Why Every Business Should Have a Crisis Communication Strategy

Why Every Business Should Have a Crisis Communication Strategy

By David DeMoss

The COVID-19 pandemic is a rare crisis. So rare, that no one alive has ever faced anything of this scale, and it’s safe to say that most of us were not prepared for this. However, this has been a good insight into how important a good crisis plan is. As part of any crisis plan all businesses — including all hotels — should have a crisis communication strategy.  Hospitality employees account for 80% of the frontline workers, putting them at a much higher risk of being exposed to the virus. Having a good communication strategy can help to ensure that employees know exactly what protocols to follow and allows them to reach out in case they need assistance or to let others know that they are safe. 

So, how do you create an effective strategy? First, select a mobile-first communication app that every employee can access equally, as the go-to method of communication. Second, implement a messaging strategy within the app that allows employees to know what the protocols are for unexpected situations. That way, if the internet goes out or some employees don’t have email access, they are still able to effectively converse with one another. A communication app also permits companies to continue operating with minimal disruption while issues are resolved. Safety should be the number one priority for hospitality workers right now, and having a functional communication strategy in place is a good first step to ensuring that happens. To learn more benefits about communication apps, read the full article by Andrada Paraschiv below.

To stop the spread of COVID-19, people are hunkering down at home. Families are abandoning vacation plans. Companies are eliminating business trips. Austin’s famous South by Southwest Festival is canceled. The upcoming Summer Olympics in Tokyo will go on—but without spectators. For the hospitality industry, this means an unexpected and dramatic slowdown in business, as well as a global health and safety threat. In this unpredictable scenario, hotels need to stay afloat. But more importantly, keeping hotel employees and guests safe is the industry’s top priority right now.

Hotels need to have a crisis communication strategy to direct their teams during unexpected events. In this industry, 80 percent of employees are frontline workers, many of whom don’t have (or choose not to use) a corporate email address. That means any plan has to include a mobile-first communication tool that can reach every associate. Without it, hotels face a chaotic environment with gaps in communication—a risk they can’t afford to take.

Make Communication an Emergency Preparedness Priority

Hotels need to prepare for a crisis long before it happens. In the current environment, the rapid spread of the coronavirus caught many companies off guard. Without a proactive strategy, operational communication can become fractured, leading to further chaos.

A good crisis communication strategy is two-fold:

  1. Have a mobile-first communication app that every employee has equal access to.
  2. Create a messaging strategy so employees know the protocol when the unexpected happens.

When Hurricane Irma made landfall in September 2017, the InterContinental Miami had a communication plan in place. Hotel leaders used an internal employee app to communicate with staff, including the 375 employees who don’t have email. Cell reception was down so this digital channel gave them a way to communicate status updates, like when it was safe to return to work.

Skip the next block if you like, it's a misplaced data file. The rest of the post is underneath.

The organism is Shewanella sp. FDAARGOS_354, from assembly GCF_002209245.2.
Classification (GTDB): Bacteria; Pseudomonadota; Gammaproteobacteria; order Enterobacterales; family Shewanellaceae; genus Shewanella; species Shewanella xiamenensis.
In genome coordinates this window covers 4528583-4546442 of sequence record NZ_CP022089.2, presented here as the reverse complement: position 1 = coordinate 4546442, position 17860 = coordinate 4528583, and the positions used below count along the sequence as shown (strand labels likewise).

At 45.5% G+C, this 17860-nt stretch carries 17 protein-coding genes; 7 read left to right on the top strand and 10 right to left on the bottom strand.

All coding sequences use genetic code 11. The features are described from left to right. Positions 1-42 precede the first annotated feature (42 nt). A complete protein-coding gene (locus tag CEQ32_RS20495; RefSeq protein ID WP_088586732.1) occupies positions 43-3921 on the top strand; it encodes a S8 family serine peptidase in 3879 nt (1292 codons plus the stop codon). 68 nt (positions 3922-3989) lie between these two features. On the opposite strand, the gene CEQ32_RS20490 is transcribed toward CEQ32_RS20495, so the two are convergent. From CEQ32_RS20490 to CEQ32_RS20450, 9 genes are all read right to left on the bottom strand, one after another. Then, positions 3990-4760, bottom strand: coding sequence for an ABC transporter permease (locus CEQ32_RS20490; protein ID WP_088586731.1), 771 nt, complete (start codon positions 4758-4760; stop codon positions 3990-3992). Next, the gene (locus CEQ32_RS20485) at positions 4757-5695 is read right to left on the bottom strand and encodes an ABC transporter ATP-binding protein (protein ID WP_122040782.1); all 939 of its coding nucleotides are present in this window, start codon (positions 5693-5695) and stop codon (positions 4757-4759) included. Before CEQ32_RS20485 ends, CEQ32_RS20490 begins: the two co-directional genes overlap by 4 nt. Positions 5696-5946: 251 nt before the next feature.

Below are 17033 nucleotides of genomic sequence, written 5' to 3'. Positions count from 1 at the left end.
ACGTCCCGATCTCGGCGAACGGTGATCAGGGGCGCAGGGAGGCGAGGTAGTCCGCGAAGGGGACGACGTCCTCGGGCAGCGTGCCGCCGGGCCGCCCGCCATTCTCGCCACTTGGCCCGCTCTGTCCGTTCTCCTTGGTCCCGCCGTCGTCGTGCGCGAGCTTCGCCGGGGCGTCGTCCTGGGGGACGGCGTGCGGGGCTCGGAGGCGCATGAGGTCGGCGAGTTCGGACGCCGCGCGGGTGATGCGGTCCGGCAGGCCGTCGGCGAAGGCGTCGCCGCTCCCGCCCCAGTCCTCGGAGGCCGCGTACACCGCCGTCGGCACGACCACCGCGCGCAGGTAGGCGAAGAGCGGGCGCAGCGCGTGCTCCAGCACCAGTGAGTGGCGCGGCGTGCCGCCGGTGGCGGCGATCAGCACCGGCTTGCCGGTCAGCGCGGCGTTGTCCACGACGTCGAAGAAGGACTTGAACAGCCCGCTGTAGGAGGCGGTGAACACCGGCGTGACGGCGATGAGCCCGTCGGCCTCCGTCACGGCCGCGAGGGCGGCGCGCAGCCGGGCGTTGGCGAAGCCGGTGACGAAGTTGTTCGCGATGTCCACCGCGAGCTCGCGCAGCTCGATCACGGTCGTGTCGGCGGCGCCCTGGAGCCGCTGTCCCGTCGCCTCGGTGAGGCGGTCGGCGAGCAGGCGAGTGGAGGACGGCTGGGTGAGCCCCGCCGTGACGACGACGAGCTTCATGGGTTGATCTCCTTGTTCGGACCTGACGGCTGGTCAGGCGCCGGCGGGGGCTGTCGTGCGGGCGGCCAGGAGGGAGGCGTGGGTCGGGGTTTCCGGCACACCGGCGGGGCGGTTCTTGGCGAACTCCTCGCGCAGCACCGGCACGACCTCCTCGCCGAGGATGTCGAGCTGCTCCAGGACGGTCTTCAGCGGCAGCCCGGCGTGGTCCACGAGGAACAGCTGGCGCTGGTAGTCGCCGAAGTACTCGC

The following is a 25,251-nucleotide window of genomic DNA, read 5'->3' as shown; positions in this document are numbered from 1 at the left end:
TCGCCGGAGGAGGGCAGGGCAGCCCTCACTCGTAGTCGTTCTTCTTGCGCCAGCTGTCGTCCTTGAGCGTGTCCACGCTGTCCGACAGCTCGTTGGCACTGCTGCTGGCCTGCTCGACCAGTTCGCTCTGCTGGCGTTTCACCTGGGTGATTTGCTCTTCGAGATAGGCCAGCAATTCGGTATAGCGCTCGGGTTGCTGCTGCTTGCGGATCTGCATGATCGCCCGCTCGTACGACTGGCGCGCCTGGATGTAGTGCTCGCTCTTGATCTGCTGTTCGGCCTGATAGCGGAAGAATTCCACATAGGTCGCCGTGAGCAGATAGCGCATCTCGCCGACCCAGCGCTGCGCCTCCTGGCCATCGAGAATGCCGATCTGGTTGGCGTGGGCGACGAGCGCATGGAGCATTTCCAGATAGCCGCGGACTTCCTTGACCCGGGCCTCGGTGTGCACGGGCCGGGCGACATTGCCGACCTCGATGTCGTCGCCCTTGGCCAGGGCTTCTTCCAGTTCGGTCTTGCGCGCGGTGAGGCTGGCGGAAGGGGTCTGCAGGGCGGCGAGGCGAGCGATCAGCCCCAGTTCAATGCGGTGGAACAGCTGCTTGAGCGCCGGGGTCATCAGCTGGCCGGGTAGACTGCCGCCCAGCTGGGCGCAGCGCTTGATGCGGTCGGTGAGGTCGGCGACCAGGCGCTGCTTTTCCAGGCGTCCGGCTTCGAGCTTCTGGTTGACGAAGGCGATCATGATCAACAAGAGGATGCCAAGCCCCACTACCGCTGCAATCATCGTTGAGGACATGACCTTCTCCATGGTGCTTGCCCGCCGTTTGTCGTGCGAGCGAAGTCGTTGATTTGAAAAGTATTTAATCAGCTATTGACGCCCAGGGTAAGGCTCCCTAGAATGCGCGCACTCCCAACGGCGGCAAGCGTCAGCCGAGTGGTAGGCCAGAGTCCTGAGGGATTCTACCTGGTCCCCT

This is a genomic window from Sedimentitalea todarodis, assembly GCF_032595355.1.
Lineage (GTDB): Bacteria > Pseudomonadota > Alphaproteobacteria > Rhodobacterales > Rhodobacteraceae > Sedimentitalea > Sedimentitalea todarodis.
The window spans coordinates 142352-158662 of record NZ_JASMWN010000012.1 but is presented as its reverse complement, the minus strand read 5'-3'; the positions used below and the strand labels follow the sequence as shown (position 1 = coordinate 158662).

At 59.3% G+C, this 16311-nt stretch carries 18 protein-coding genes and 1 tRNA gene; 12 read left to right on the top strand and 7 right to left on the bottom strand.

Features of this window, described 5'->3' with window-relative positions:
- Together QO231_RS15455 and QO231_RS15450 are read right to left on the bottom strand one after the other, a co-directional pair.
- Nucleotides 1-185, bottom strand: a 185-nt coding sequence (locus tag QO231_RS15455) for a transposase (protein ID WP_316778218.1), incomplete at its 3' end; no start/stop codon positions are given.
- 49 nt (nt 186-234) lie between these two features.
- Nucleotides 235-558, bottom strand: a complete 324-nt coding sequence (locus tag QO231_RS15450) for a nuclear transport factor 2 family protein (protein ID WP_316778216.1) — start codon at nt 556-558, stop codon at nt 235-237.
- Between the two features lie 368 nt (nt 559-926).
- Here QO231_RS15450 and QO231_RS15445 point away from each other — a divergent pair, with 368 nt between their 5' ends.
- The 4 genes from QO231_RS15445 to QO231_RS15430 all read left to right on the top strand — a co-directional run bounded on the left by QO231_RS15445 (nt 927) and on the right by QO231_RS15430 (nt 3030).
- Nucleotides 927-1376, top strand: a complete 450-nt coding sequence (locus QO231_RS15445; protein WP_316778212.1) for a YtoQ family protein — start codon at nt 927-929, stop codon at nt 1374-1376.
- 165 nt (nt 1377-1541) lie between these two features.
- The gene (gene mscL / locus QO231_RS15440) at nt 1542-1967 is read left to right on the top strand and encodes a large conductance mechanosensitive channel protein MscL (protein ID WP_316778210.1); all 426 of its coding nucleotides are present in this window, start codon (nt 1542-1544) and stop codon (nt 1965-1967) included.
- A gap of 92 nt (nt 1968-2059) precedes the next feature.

At the Frontlines of a Global Pandemic

Not only do hotels need to think about the operational side of a crisis, but the human element as well. A hotel’s frontline workforce has the most contact with travelers. This puts them at the greatest risk for exposure to COVID-19.

With the rise of coronavirus cases every day and the ease of transmission, custodial teams are particularly vulnerable. They’re in charge of keeping the physical environment safe for employees and guests. Creating a communication stream dedicated to this vital team is necessary for relaying information regarding proper cleaning methods and supplies to kill the virus that can live on surfaces for hours or even days.

There are a lot of unknowns with this pandemic. Clear, consistent messaging through a standardized communication process can keep everyone calm. Frontline teams can, and should, provide feedback over a workplace app about vulnerable areas of the hotel, like an area that needs to be cleaned or necessary supplies, like protective gloves, that need to be restocked.

Hotels also need to allow staff to let their managers know if they’re safe or need support, coordinate shift coverage if employees are unable to get to work, and provide real-time insight on all areas of the hotel that are vulnerable to exposure.

Crisis Communication Requires Real-Time Digital Tools

Hospitality is a 24/7 industry with employees on-site at all times. When disaster strikes, real-time, constant connectivity is essential. A phone tree is inefficient and phone lines might be down. Email simply won’t reach a hotel’s mobile teams.

A workforce management app has real-time capabilities and can reach an entire staff at once. It also:

  • Enables business continuity so hotels can continue operating with little disruption;
  • Has confirmation campaigns to ensure messages are opened and read by employees;
  • Creates a hub where employees can get up-to-the-minute information from their mobile device;
  • Can store safety documents and protocols so employees can access them as they need;
  • Have translation features so a hotel’s diverse team can receive communication in their preferred language.

Reliable communication is good business practice in general. In a crisis situation, it’s imperative.

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